There is an ongoing debate in The Netherlands about a children´s festival in December called ‘Sinterklaas’ (Saint Nicolas). Every year Sinterklaas and his helpers are coming to town. They bring gifts, joy and sweets, but also something less festive: a discussion about racism and cultural adaptation.
Sinterklaas is accompanied by many helpers, the so called ‘zwarte Pieten’ (black Petes). The fuss is all about the black painted helpers with their red lips and Afro wigs. Some people feel insulted since Holland has a history of slavery. ‘Black Pete’ is often portrayed as a dumb helper of a white boss.
To me and to many other Dutch people this celebration was a magical and care-free part of our childhood. I never made the connection between Sinterklaas helpers and colored people, let alone that I made the connection to slavery or seeing non-whites as inferior races. I have to admit I was raised in a mostly ‘white’ society. Maybe it’s a bit naive but I never made the connection before the discussion started to mount.
If people feel insulted by the appearance of Sinterklaas helpers, it’s absolutely worth the discussion. I have to say to me it’s more the way the helpers are portrayed than their physical appearance. Children are really influenceable, so it’s important what your intentions are and what you teach them. Being a teacher at a multicultural school kids sometimes compare their colored classmates with Sinterklaas helpers. My duty to explain the difference between a colored skin and a painted face. The black is soot and will come of. The helpers get soot on their faces by going down chimneys to get the presents to the children. Instead of portraying the helpers as dumb, pointing out the good qualities of the variety of helpers, would make a significant difference. Sinterklaas needs all kinds of helpers.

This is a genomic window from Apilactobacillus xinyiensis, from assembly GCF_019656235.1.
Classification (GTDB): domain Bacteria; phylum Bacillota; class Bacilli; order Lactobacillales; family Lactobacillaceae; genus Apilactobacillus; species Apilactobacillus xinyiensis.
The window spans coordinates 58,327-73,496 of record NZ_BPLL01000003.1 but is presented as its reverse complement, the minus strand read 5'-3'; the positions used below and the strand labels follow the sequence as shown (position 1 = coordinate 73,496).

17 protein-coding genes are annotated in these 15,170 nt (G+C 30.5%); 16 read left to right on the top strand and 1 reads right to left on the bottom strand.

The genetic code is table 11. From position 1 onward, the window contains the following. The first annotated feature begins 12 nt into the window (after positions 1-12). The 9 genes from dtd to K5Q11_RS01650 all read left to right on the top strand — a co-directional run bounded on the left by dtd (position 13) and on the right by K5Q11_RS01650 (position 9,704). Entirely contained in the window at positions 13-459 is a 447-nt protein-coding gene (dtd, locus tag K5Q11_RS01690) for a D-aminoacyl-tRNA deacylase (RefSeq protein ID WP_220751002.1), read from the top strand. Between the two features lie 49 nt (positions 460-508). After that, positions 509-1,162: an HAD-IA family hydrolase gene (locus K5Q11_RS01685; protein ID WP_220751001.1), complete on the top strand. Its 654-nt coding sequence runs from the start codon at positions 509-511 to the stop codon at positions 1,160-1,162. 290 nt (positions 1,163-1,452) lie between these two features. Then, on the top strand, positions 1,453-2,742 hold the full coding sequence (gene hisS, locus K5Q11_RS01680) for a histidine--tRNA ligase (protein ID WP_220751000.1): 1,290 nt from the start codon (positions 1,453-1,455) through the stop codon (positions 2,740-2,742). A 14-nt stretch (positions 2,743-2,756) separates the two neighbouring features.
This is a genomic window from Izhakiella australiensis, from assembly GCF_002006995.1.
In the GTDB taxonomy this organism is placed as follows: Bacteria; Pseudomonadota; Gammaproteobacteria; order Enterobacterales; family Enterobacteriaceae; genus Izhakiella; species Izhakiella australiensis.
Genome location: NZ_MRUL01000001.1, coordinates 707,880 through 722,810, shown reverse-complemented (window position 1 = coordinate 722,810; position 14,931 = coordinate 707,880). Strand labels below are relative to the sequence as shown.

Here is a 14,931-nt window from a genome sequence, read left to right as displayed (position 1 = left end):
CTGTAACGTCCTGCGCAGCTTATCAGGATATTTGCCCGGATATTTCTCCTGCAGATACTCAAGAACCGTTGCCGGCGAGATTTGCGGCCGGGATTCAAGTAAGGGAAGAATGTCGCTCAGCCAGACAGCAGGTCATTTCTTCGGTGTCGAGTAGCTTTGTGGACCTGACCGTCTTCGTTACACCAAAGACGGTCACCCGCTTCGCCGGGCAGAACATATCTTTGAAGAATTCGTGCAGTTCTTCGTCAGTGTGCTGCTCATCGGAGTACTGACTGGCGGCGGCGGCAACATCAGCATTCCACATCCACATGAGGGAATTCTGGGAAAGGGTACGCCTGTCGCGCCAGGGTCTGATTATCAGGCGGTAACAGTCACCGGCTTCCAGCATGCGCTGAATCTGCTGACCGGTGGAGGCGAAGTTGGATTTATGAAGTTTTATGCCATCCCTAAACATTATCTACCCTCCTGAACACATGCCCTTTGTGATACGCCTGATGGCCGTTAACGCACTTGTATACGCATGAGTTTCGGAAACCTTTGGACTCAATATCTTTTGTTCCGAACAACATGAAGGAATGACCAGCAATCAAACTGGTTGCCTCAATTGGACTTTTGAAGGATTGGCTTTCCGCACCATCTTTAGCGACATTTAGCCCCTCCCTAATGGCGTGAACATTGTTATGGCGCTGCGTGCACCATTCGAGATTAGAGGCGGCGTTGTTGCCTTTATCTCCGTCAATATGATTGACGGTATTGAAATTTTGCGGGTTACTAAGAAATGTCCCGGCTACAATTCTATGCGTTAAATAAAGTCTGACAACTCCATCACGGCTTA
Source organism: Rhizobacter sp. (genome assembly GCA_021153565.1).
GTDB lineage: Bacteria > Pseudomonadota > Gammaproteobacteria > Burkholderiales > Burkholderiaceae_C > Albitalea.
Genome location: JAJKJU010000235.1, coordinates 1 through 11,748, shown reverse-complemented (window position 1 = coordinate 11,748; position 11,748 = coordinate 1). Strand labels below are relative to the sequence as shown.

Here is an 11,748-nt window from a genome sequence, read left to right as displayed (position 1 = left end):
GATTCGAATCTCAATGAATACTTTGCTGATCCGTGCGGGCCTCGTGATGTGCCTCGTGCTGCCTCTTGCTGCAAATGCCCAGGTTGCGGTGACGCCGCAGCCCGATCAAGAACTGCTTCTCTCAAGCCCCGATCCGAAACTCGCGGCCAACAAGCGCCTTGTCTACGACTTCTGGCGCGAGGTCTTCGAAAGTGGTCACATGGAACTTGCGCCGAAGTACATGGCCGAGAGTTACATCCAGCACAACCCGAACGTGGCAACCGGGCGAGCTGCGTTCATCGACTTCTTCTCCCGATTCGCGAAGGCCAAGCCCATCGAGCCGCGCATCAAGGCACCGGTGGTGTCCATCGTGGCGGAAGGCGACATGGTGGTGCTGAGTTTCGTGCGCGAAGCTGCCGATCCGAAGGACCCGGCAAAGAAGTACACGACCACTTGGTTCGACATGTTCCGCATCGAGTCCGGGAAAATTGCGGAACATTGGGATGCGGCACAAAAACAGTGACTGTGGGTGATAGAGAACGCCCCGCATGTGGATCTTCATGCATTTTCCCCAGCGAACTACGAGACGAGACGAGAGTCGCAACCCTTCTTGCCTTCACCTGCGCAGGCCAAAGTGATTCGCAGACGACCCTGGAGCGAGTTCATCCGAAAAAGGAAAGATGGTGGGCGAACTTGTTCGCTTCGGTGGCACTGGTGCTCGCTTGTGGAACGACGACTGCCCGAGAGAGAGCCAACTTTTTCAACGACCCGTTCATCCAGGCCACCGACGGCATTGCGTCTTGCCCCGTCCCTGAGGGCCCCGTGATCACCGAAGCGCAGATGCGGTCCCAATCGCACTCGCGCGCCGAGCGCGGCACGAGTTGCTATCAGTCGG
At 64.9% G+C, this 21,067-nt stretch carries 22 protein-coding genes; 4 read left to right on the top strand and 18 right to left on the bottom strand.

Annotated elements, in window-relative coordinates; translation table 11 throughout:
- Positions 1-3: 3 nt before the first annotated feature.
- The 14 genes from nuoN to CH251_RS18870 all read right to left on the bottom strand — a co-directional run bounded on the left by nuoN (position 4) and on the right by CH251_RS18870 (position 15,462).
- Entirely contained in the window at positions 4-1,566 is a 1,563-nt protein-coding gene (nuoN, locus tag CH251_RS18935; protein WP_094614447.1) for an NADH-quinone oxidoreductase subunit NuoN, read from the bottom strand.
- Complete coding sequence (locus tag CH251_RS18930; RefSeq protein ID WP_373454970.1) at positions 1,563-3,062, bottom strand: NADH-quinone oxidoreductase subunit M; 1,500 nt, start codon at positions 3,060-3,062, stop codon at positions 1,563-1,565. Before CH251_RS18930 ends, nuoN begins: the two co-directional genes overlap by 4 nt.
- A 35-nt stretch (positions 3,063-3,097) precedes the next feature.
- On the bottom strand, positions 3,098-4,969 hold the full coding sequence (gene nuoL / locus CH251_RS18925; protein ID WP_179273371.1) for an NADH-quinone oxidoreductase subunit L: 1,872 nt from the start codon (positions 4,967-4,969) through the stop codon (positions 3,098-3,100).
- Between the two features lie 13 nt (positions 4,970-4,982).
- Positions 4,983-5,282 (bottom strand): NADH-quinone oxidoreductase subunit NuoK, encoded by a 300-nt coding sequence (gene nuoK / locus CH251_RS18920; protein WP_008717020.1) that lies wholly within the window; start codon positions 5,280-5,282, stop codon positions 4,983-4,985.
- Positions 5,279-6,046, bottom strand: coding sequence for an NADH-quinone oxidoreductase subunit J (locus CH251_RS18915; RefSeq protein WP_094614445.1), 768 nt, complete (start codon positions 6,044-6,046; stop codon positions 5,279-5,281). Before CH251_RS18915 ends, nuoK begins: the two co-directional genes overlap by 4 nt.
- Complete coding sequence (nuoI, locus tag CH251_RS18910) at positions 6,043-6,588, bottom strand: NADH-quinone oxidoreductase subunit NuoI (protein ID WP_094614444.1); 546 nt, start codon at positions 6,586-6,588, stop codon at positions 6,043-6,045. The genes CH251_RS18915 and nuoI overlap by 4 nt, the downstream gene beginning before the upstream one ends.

Kids like to believe in fairytales. Once I dressed up as Sinterklaas in front of my four and five year old students. Even before I put on the beard the kids started calling me Sinterklaas. When I asked them where I was they were convinced that I left the room.
Unfortunately even though your intention are sincere there is always the possibly that you will insult someone.
I felt betrayed when I was told Sinterklaas does not exist. What other lies did they tell me? As a teacher when kids ask me if Sinterklaas exists I always return their question by what they think.
Despite it being the 21st century a distinction is still made between boys and girls gifts. What affect will this have on curtain kids? -Bregje